I was recently given a second-hand ereader/mini-tablet (the plan being to buy ebooks instead of trade paperbacks, and thus to prevent bookquakes in the study), but when I decided I’d better get a case for it, to prevent it being damaged by all the things I lug around in my briefcase when I travel — books to read, books to read from, notebook in case I think of something to write down — I discovered that for my budget, cases are rather on the expensive side. Forty dollars for two pieces of cardboard and some vinyl? I could buy a book for that. Or even two or three. And they don’t look all that sturdy, really. There are lots of patterns for knitting or crocheting an ereader case, but there’s not any more protection there than in a tea-cosy.
Cardboard, I decided, I could manage. But old corrugated cardboard on its own didn’t seem good enough. Women of a certain age apparently get … urges.
They start to … make things.
Out of felt. And “fun foam.”
ARGH! It can’t be happening to me! I’m too young!
However, my ereader was living in a bubble-envelope, in constant danger of being mistaken for something more sturdy and not made of glass and electronics, so action had to be taken, preferably before I set off for my next series of school readings.
But as it turned out, I couldn’t make the glue gun I borrowed dribble out more than a tiny bead of glue, which promptly solidified into a hard cold lump and had to be scraped off my cardboard. I’m safe from the regression-to-kindergarten cut-and-paste craft urges for a while yet.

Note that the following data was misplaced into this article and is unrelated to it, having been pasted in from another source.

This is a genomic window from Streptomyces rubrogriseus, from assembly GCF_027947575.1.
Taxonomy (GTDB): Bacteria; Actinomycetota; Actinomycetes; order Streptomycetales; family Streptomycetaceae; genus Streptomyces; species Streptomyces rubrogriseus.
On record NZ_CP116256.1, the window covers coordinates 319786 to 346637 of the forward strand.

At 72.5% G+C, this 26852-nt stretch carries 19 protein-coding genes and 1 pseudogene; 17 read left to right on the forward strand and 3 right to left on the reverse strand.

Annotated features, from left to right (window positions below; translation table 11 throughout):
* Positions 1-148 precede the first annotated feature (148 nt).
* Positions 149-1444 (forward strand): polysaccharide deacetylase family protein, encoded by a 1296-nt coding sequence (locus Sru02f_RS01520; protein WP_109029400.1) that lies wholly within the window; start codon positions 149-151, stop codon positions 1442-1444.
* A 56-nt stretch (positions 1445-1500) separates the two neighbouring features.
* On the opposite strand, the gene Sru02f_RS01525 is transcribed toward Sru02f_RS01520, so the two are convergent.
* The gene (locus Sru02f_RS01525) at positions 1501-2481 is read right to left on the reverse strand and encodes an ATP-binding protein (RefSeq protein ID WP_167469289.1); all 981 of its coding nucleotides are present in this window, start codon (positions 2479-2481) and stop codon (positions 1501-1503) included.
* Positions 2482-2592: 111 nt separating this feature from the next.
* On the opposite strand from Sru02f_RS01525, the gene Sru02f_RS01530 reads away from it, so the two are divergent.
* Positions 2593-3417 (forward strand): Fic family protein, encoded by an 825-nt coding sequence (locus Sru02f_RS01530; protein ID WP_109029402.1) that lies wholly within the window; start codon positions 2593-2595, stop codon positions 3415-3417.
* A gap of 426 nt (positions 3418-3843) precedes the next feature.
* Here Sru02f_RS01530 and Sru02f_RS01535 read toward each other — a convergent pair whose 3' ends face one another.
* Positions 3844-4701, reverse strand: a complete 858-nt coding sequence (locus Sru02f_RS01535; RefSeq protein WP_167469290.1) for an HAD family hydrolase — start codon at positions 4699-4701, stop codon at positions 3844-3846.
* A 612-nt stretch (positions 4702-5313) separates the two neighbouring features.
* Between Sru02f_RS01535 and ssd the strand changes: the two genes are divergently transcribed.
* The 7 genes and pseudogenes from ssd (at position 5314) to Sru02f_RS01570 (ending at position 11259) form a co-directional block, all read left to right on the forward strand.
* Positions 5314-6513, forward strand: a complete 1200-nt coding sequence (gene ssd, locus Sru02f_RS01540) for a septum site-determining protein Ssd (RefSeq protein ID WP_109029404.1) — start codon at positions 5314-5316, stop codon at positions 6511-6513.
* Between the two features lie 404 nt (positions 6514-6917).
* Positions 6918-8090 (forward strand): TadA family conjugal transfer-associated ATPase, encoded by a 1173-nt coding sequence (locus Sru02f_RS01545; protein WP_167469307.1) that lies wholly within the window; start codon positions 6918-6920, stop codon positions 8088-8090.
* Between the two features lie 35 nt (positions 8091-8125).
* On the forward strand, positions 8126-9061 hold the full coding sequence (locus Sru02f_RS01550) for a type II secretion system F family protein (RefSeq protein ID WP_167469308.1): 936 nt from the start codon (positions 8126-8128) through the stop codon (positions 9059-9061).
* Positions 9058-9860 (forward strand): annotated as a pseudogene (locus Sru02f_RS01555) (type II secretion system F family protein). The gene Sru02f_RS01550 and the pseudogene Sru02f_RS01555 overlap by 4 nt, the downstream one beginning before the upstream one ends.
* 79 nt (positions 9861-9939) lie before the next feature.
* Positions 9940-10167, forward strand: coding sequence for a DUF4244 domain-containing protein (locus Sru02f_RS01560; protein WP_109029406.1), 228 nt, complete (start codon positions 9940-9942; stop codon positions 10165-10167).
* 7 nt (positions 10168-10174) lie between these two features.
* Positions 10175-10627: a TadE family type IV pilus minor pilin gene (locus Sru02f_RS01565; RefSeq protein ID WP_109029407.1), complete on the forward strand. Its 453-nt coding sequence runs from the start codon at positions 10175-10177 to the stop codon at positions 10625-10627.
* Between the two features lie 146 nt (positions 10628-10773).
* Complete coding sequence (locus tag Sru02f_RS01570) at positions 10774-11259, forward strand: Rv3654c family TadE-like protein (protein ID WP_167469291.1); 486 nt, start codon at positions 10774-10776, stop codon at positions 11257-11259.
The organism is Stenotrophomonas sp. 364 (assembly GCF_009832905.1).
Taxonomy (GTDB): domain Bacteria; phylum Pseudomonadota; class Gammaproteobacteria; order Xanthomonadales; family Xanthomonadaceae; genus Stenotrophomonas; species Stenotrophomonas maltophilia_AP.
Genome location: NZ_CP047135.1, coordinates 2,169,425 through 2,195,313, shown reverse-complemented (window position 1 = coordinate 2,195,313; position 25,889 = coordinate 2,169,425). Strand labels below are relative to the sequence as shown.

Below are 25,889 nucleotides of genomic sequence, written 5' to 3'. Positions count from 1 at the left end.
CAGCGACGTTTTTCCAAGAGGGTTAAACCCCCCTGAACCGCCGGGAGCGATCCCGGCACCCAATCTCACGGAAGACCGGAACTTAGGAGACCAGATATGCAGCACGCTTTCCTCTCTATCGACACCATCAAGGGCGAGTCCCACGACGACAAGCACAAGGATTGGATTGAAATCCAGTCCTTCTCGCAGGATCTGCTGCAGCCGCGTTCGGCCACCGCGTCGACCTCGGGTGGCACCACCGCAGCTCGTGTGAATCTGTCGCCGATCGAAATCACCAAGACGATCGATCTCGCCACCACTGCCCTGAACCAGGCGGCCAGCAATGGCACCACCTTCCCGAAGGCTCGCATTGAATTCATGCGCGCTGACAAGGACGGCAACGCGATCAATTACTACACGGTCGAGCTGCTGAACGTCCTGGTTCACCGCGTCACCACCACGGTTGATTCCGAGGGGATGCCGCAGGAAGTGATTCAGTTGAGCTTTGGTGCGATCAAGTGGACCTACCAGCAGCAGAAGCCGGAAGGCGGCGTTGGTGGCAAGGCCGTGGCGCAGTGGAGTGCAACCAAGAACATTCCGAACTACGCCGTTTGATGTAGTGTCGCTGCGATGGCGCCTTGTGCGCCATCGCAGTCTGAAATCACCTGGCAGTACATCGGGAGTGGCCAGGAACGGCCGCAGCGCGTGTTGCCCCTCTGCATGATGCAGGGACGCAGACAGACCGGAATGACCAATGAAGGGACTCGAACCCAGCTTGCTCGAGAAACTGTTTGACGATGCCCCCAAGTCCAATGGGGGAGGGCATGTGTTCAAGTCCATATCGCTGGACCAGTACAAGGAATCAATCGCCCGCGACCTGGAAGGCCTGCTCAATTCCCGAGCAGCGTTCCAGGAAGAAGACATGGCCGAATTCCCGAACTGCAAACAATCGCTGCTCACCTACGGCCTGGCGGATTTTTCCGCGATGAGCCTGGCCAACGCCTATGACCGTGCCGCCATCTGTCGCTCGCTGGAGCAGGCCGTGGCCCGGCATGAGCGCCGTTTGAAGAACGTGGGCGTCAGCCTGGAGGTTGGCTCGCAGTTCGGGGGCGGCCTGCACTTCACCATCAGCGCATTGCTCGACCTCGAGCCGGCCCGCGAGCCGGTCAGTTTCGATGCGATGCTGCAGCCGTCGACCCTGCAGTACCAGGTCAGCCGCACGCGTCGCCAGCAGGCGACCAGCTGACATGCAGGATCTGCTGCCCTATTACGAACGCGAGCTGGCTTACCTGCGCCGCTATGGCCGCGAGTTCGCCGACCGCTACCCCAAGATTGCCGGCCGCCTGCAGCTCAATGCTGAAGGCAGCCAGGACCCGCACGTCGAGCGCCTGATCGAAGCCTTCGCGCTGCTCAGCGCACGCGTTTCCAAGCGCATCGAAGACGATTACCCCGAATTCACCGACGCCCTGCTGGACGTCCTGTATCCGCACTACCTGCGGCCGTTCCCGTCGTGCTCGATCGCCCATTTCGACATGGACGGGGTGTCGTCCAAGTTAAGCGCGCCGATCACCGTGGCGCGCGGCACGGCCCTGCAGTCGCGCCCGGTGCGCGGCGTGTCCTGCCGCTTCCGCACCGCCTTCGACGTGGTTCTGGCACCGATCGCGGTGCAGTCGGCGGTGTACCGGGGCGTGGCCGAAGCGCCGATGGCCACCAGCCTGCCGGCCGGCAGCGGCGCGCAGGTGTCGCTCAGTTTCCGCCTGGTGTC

Despite this, I did make a fairly sturdy ereader case out of corrugated cardboard, a piece of “fun foam” (red in the photos), a piece of felt (blue), some strong white glue (for laminating it all), and lots of duct tape.
In which cartoon?
But on reflection, though it may not look like a bomb, the sort of paranoid security that once told me my ballpoint pen “looked very suspicious” while clicking it repeatedly (to see if it would explode?) and which dropped my netbook on the floor — it survived, no thanks to them, and I held up their line while I booted it all up again to make sure of that — is likely to dissect my laminated case in order to make sure I’m not smuggling ze microfeelm. Which you couldn’t do in a vinyl and cardboard boughten case, oh no.
So, for situations where the Kobo has to look respectable, I think I’ll try this double-layered crocheted pattern from Ravelry, which at least has decent padding. I could add a thin sheet of hard cardboard between layers to protect the screen, too. [To update, I made that case, added an envelope-style closure and the stiffening cardboard, and am very pleased with the result, though the cardboard and duct-tape one is probably still better protection for everyday use. The crocheted one nevertheless provides better protection than most boughten cases and looks quite spiffy and respectable, though.]
No duct tape involved.